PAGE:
I am now more sure than ever that my kids are in good hands! So many individuals from Pingry’s administration, faculty, staff, students, and alumni came forward with their creativity, time, and ideas, far beyond my expectations. We’re really building from a position of strength—the plan is taking some of the most high-impact parts of the School and making them even more distinctive.
—Ms. Laura Moran P ’22, ’26, ’26, Partner at McKinsey & Company and consultant to Pingry
Faculty & Staff Growth and Development
Key Question: How do we build the capacity of each faculty and staff member to best fulfill our mission?
Aspiration We must aspire to a cohesive faculty and staff that increasingly mirror the diversity of our student body; that share a strong sense of faculty and staff community; that are skilled in designing and implementing experiential education both in the classroom and in the field; that are open to and supportive of appropriate risk taking and innovation; and that are passionate about children, teaching, and improving professional practice. And we must commit to enhancing the assessment and growth processes and devoting the resources that are needed to support this aspiration.
“Pingry is tremendously supportive of the passions of its faculty members. I started a yoga teacher certification in February, which the School’s professional growth opportunities allowed me to engage in. I want to use yoga and mindfulness in a more practical, day-to-day way with Middle Schoolers. The School supports really big community initiatives, but it also gives voice to individual faculty and staff members.”
Creating the Strategic Plan was a very involved process, but what was most inspiring as Board members worked together was that, despite all of our initially disparate focuses—from technology to student well-being to diversity and inclusion—we were all moving in the same direction. My son is in seventh grade, and I am even more excited to see the kind of young man he’s going to be when he graduates based on the strengths of Pingry today and the trajectory that it is on.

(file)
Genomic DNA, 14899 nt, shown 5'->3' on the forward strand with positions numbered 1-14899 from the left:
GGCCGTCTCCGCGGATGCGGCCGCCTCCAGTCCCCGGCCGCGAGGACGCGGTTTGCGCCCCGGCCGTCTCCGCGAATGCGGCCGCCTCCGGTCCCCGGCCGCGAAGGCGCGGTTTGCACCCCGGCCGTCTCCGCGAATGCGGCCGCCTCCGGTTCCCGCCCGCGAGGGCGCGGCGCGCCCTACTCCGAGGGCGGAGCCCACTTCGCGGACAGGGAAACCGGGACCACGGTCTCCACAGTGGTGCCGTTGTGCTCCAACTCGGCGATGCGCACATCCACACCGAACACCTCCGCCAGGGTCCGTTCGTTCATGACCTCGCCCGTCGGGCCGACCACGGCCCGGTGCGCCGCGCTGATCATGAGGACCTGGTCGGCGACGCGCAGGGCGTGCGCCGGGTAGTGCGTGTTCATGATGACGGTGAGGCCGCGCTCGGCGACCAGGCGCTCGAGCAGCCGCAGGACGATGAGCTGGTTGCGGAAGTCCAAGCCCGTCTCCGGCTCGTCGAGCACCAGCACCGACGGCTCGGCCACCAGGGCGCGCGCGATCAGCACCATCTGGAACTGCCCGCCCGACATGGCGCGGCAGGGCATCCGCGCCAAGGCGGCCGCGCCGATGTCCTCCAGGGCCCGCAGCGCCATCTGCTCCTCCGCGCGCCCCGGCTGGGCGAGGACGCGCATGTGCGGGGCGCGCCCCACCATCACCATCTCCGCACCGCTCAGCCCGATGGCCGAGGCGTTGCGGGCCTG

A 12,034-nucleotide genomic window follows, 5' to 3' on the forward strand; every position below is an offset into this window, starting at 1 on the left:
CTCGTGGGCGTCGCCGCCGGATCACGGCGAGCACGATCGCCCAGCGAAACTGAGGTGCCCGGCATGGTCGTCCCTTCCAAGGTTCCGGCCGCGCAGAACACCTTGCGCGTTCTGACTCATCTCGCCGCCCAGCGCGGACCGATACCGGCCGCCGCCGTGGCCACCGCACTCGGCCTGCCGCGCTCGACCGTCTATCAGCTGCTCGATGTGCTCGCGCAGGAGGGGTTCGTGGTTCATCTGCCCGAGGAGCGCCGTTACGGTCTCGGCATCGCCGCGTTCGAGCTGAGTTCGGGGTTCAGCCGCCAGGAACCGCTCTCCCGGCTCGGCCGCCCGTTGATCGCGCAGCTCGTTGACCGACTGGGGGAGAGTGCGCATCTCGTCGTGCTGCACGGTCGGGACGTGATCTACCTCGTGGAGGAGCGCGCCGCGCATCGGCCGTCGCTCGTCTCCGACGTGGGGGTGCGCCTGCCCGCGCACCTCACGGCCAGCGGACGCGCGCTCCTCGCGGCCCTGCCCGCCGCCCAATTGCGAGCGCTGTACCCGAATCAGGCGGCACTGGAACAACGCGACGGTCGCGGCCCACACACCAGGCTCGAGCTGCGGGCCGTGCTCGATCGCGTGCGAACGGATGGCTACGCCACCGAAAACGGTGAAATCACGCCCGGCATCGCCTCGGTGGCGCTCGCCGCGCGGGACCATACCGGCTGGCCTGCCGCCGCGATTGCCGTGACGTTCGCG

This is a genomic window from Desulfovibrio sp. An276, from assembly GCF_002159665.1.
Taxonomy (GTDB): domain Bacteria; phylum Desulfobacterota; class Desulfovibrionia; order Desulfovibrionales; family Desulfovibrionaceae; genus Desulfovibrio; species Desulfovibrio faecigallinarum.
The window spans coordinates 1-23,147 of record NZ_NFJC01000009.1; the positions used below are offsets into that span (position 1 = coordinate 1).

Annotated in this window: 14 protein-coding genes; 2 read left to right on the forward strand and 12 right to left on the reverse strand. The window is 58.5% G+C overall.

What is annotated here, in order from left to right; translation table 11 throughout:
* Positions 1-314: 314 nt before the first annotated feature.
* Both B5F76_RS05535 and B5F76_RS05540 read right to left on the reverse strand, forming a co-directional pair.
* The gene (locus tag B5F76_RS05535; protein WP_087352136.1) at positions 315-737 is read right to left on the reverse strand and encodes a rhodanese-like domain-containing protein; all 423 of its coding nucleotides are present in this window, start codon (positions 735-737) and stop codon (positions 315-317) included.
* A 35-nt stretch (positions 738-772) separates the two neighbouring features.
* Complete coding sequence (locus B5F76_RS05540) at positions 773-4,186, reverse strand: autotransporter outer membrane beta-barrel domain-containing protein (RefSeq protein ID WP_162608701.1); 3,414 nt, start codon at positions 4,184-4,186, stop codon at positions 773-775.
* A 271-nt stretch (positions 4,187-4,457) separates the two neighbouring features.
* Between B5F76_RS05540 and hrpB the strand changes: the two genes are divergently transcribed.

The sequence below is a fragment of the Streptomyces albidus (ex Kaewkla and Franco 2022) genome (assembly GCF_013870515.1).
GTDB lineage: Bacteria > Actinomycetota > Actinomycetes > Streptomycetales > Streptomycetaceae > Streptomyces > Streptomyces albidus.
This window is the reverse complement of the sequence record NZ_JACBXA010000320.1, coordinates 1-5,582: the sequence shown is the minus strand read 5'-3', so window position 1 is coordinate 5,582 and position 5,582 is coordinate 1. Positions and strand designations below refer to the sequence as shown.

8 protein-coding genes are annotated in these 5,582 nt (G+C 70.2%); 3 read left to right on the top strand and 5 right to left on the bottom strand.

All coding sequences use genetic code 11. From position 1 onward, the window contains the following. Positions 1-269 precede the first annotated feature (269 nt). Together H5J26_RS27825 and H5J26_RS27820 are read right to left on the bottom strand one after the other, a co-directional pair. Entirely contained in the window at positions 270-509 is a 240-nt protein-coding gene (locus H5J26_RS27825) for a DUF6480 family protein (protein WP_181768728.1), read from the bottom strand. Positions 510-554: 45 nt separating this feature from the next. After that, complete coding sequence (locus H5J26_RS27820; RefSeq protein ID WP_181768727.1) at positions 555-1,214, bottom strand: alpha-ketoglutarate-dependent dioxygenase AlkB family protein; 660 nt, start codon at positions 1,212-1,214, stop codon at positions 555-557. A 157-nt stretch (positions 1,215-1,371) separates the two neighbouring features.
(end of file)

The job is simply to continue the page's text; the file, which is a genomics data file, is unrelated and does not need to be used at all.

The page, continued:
—Denise Grant P ’23, Board Member and Chair of the Strategic Planning Committee
Key Question: How do we improve Pingry’s financial sustainability in ways that expand and enhance our positive impact on society?
Aspiration: We must aspire to identify and capitalize on every opportunity to deliver on our mission more effectively, efficiently, and broadly, to anticipate and turn to our advantage changes to the educational environment, and to enhance our financial sustainability with programs that are mission-consistent and add to the financial strength of the school.
“Maximizing impact is really about simultaneously furthering the School’s mission and allowing Pingry greater reach. Think of joining two paths in the woods: one leads to creating and bettering alternate revenue streams in order to decrease the burden on tuition increases each year; the other leads to Pingry doing what it has always done, but even more effectively and for a wider audience—fostering a lifelong commitment to intellectual exploration, individual growth, and social responsibility within an ethical framework.”—Mr. David Fahey '99, Associate Director of Operations, Safety, and Strategic Initiatives
“What’s next? This question encapsulates this strategic area. How can we make Pingry even better? How can we take our audience and expand it in a mindful way?”
—Mrs. Cindy McArthur P '29, Director of Summer and Auxiliary Programs
Many of these strategic themes have grown organically from what the School is already doing. But now, we’re doubling down. We are pushing ahead, capitalizing on the experience and skill-sets that we already have within our faculty and staff. We’ve accomplished a lot of great stuff, so what’s next? The answer is going to be really exciting.
—Mr. Nathaniel E. Conard P ’09, ’11, 15th Headmaster, 2005-19